PhD Thesis Proposal – Junyi Li

PhD Thesis Proposal – Junyi Li

Time: 90:00-10:30AM / Venue: Meeting Room 20 (COM3-02-59)
July 9, 2024

Title: Digital Organizing in the Absence of Formal Authority

With the prevalence of digital technology, novel forms of mobilizing and organizing, referred to as digital organizing, have become far more accessible. In cases like decentralized autonomous organizations (DAOs) and crowd-based innovation, a large number of individuals are connected via digital technology to coordinate work activities. Digital organizing lacks formal authority, and entails autonomy and looseness, in contrast to previous narratives about managerial authority. A non-trivial proportion of the online workforce rebels against authority, especially when authority takes the form of inequality. Thus, the first motivation is to invest in the knowledge required to accommodate these growing desires for autonomy. In addition, this thesis is skeptical about the idea that hierarchies are inevitable. Even the least costly hierarchy solution comes at a cost, such as rigidity in adapting to changes, and limited capability for innovation. The second motivation is thus to discover organizing principles that may enable us to avoid or at least reduce our reliance on hierarchies. 

The purpose of this thesis is to investigate organizational designs that can replace (or complement) formal authority in decentralized and loose-knit organizing. By organizational design, this thesis pursues organizing forms that can produce good solutions consistently and resiliently. Exploring such authority-free designs may shed light on when authority may be evitable (or conversely, why authority is inevitable). In particular, this thesis examines two representative forms of authority-free organizing, including (1) the consensus-based governance in DAOs, and (2) the emergence of collective intelligence in crowd-based innovation. 

In the first essay, we conceptualize the vehicle of DAO governance as digital consensus. Digital consensus refers to algorithmic coordination rules that are automatically executed in distributed computer systems and are only modifiable via voting. Beyond technical automation, digital consensus provides new organizing insights into achieving online collaboration with limited or no reliance on a hierarchy. Collaborative consensus formation and programmable digital consensus may collect swarm intelligence from chaos. Yet, little is known about decentralized governance and how digital consensus may utilize the wisdom of crowds and produce collective intelligence. We draw on the theory of meta-organization, defined as a collection of agents who are legally autonomous and not linked through the employment relationship. A trend toward open boundaries can be seen in this seminal framework. Open boundaries encourage more interactions among entities, and interactions further shape knowledge sharing and inter-organizational learning. However, a question remains as to how well the digital consensus vehicle can replace formal authority for effective coordination. The first essay extends meta-organization theory, which posited managerial hierarchies as inevitable, to accommodate bottom-up digital consensus in DAO governance, which rebels against formal authority. The first essay argues that DAOs can be efficient in the absence of formal authority due to their self-contained difficulty in accepting any local belief as a global consensus.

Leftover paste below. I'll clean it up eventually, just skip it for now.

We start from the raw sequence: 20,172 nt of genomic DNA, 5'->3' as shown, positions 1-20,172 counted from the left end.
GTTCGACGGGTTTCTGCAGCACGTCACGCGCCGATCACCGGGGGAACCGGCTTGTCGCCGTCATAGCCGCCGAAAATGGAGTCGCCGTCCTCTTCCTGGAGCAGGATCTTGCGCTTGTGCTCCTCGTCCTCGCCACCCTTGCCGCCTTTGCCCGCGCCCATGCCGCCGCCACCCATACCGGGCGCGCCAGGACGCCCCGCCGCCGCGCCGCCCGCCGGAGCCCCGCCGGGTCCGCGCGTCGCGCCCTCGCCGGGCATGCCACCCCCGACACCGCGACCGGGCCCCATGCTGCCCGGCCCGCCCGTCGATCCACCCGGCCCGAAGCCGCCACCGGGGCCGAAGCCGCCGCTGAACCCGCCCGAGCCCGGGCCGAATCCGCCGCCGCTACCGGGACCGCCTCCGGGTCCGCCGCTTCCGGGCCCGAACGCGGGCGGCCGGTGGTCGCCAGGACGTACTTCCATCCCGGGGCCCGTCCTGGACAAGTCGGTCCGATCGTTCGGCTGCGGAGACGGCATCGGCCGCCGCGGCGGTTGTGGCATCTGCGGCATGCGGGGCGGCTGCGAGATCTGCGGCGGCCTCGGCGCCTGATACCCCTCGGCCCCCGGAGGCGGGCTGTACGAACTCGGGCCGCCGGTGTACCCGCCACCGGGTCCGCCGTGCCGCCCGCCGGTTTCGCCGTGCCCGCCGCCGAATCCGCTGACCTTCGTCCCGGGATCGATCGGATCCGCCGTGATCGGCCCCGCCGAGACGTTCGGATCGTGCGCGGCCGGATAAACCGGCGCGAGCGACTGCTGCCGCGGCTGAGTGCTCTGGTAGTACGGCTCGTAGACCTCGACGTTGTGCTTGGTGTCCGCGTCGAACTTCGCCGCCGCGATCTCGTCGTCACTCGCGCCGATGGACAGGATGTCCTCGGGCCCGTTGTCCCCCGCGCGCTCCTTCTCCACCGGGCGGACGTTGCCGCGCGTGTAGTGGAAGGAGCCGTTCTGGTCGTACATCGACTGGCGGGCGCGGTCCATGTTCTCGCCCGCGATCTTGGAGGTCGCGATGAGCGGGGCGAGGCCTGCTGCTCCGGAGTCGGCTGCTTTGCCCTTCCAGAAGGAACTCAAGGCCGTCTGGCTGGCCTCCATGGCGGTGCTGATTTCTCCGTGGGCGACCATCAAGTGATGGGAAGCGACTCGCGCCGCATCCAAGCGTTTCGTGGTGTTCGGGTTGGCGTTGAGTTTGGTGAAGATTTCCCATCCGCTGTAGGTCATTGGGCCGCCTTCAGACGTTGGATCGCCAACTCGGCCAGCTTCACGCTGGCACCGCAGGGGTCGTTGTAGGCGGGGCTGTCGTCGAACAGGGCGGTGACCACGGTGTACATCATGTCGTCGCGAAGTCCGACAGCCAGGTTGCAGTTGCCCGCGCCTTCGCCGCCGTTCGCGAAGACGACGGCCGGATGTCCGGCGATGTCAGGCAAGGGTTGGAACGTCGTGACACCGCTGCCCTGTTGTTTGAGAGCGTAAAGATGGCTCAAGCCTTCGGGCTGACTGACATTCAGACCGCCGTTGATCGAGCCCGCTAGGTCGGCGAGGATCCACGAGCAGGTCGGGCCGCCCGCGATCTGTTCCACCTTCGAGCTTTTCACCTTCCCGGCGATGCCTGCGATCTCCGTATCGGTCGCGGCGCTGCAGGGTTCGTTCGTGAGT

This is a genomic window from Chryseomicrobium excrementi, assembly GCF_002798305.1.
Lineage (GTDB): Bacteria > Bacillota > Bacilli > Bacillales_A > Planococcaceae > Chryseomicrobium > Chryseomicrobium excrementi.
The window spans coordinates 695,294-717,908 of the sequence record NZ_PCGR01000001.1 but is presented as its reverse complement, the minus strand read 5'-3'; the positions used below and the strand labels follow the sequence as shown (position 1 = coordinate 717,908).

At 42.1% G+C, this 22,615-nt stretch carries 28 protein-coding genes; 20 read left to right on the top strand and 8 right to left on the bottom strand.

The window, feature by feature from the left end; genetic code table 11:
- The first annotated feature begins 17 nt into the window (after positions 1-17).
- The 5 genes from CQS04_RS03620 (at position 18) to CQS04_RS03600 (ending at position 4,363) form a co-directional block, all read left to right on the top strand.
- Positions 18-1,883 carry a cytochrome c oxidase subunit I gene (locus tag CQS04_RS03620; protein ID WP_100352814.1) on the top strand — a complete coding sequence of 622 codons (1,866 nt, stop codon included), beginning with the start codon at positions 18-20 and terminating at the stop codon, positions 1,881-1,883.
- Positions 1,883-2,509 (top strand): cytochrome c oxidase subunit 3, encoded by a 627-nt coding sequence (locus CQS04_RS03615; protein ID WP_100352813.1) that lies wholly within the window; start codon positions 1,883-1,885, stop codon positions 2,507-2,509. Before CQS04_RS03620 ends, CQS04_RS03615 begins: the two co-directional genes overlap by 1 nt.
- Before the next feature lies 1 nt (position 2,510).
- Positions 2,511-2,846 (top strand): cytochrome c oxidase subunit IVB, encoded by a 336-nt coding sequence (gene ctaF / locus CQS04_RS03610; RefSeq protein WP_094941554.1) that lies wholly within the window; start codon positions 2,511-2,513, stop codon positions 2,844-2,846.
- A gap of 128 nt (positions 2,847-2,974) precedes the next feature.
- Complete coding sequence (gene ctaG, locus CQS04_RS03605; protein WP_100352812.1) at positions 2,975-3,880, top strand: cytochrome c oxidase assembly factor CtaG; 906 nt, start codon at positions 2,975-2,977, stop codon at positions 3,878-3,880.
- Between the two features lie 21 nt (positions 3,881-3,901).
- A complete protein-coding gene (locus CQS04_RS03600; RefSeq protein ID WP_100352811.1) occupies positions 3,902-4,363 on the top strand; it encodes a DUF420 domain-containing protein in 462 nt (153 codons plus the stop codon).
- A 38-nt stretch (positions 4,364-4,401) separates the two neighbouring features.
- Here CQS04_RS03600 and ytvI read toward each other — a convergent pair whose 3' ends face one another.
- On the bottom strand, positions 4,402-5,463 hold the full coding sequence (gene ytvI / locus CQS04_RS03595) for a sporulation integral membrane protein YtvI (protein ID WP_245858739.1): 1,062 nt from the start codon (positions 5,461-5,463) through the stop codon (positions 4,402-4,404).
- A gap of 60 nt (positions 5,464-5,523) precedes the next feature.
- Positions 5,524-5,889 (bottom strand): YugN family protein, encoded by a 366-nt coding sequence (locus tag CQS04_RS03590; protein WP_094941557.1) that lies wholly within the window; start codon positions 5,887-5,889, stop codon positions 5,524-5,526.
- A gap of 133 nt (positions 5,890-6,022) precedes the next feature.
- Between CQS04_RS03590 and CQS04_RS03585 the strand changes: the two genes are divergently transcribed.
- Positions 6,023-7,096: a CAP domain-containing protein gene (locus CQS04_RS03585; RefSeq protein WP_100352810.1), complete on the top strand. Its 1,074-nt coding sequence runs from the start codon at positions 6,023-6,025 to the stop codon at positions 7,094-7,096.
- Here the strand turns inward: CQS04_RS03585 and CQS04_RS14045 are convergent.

In the second essay, we conceptualize crowd-based innovation as a complex problem-solving process. When dealing with high complexity and uncertainty in innovation creation, increasing independent attempts will naturally pay off. Thus, it is reasonable to see that the crowd-based innovation literature has relied on the theory of parallel search. However, a simple yet neglected truth is that even independent solvers may possess interdependent knowledge. Thus, the second essay proposes an idea of loosely coupled search to emphasize that inherent knowledge interdependence prevents effective solving attempts from complete decoupling. In addition, the lack of procedural nuances in parallel search theory (e.g., idea inspiration, extension, and recombination) fails to accommodate the beneficial aspects of collaboration. By comparison, loosely coupled search restores the nuances of different solving paths as a dynamic tension between joint confirmation and mutual deviation. As a result, we may leverage collaboration among solvers for more effective crowd-based innovation, rather than deny it at the outset. Our analysis reveals that crowd-based innovation can be efficient in the absence of formal authority due to its self-organized balance between joint confirmation and mutual deviation among imperfectly knowledgeable solvers.